NeXML: rich, extensible, and verifiable representation of comparative data and metadata.


In scientific research, integration and synthesis require a common understanding of where data come from, how much they can be trusted, and what they may be used for. To make such an understanding computer-accessible requires standards for exchanging richly annotated data. The challenges of conveying reusable data are particularly acute in regard to evolutionary comparative analysis, which comprises an ever-expanding list of data types, methods, research aims, and subdisciplines. To facilitate interoperability in evolutionary comparative analysis, we present NeXML, an XML standard (inspired by the current standard, NEXUS) that supports exchange of richly annotated comparative data. NeXML defines syntax for operational taxonomic units, character-state matrices, and phylogenetic trees and networks. Documents can be validated unambiguously. Importantly, any data element can be annotated, to an arbitrary degree of richness, using a system that is both flexible and rigorous. We describe how the use of NeXML by the TreeBASE and Phenoscape projects satisfies user needs that cannot be satisfied with other available file formats. By relying on XML Schema Definition, the design of NeXML facilitates the development and deployment of software for processing, transforming, and querying documents. The adoption of NeXML for practical use is facilitated by the availability of (1) an online manual with code samples and a reference to all defined elements and attributes, (2) programming toolkits in most of the languages used commonly in evolutionary informatics, and (3) input-output support in several widely used software applications. An active, open, community-based development process enables future revision and expansion of NeXML.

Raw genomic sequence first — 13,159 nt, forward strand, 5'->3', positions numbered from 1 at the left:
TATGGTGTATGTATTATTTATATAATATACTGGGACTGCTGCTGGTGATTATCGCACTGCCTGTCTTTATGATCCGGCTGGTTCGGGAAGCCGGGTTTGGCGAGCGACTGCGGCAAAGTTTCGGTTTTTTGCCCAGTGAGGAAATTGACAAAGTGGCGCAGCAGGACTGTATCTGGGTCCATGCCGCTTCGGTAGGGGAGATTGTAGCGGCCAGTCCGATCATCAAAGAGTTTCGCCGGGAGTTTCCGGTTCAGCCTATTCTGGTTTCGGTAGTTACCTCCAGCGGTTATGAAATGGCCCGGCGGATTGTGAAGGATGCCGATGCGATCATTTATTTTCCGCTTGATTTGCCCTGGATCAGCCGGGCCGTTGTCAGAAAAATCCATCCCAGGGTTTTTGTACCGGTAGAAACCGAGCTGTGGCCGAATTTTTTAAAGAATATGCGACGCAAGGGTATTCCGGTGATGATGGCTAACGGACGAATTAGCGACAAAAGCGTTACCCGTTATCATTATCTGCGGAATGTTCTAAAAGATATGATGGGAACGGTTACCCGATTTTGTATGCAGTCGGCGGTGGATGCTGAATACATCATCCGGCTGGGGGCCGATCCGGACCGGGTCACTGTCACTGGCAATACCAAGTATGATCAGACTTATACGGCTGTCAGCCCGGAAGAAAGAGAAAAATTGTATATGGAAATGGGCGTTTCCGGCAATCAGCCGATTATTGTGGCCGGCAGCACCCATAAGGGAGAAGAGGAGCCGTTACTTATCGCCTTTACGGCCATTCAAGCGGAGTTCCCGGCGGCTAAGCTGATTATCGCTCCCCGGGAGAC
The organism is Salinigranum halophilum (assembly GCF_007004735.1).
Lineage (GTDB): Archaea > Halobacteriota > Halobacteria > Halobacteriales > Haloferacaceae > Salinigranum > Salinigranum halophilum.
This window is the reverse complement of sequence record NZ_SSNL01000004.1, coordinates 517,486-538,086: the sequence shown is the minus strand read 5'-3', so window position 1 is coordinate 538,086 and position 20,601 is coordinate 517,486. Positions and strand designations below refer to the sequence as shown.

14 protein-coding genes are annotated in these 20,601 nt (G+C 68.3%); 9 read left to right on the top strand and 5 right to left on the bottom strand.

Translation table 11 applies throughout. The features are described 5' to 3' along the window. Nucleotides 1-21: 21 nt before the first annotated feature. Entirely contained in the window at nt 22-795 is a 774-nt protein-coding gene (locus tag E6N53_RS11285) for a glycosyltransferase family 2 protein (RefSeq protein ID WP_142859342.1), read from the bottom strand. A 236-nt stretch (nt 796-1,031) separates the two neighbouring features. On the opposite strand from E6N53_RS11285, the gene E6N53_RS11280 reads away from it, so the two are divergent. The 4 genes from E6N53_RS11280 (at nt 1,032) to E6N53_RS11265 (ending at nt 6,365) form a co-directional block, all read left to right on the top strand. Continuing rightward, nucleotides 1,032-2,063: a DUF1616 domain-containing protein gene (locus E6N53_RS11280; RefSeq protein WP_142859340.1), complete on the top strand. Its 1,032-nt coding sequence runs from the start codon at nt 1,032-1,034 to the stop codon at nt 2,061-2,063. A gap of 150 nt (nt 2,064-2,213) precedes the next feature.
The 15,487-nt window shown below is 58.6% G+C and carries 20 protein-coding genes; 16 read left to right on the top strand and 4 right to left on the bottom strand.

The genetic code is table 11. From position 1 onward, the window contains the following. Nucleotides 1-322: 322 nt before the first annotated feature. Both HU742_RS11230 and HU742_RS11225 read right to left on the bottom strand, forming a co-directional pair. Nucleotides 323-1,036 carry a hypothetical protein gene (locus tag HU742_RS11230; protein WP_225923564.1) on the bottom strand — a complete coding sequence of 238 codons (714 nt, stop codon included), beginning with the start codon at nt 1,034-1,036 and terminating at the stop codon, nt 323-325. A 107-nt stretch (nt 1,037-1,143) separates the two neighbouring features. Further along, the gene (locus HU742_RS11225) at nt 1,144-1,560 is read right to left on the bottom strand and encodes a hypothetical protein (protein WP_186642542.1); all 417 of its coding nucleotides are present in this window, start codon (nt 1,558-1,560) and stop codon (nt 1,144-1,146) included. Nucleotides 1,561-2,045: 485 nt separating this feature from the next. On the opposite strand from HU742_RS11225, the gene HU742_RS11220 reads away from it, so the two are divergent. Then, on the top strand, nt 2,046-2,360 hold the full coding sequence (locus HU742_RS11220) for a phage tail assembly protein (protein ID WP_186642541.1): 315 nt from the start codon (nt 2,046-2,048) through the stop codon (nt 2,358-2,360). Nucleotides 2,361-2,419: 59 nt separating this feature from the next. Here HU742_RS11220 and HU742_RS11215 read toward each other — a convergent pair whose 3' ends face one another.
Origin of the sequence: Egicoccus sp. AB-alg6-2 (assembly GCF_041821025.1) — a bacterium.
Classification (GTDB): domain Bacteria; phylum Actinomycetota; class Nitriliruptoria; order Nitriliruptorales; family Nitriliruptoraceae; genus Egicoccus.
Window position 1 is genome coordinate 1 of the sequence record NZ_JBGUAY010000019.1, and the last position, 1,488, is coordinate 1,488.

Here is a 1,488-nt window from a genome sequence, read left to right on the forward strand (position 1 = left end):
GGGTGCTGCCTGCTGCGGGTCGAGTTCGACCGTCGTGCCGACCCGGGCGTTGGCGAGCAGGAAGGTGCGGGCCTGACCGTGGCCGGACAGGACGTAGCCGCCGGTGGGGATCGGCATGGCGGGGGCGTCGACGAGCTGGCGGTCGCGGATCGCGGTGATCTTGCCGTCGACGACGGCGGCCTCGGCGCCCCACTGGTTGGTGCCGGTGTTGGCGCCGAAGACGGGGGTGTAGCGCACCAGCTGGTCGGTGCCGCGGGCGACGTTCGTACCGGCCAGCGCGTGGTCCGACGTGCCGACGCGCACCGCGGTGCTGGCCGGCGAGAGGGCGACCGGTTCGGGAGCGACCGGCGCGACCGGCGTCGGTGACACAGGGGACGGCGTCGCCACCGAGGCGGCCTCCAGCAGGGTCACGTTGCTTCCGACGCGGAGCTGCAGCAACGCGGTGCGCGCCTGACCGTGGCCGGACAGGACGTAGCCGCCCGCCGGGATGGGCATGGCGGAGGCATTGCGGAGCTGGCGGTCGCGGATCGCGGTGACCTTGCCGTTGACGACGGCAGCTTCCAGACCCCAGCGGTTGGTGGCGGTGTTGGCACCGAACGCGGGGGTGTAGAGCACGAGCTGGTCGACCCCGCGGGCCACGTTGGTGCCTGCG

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Publication Info

Vos, Rutger A, James P Balhoff, Jason A Caravas, Mark T Holder, Hilmar Lapp, Wayne P Maddison, Peter E Midford, Anurag Priyam, et al. (2012). NeXML: rich, extensible, and verifiable representation of comparative data and metadata. Systematic biology, 61(4). pp. 675–689. 10.1093/sysbio/sys025 Retrieved from

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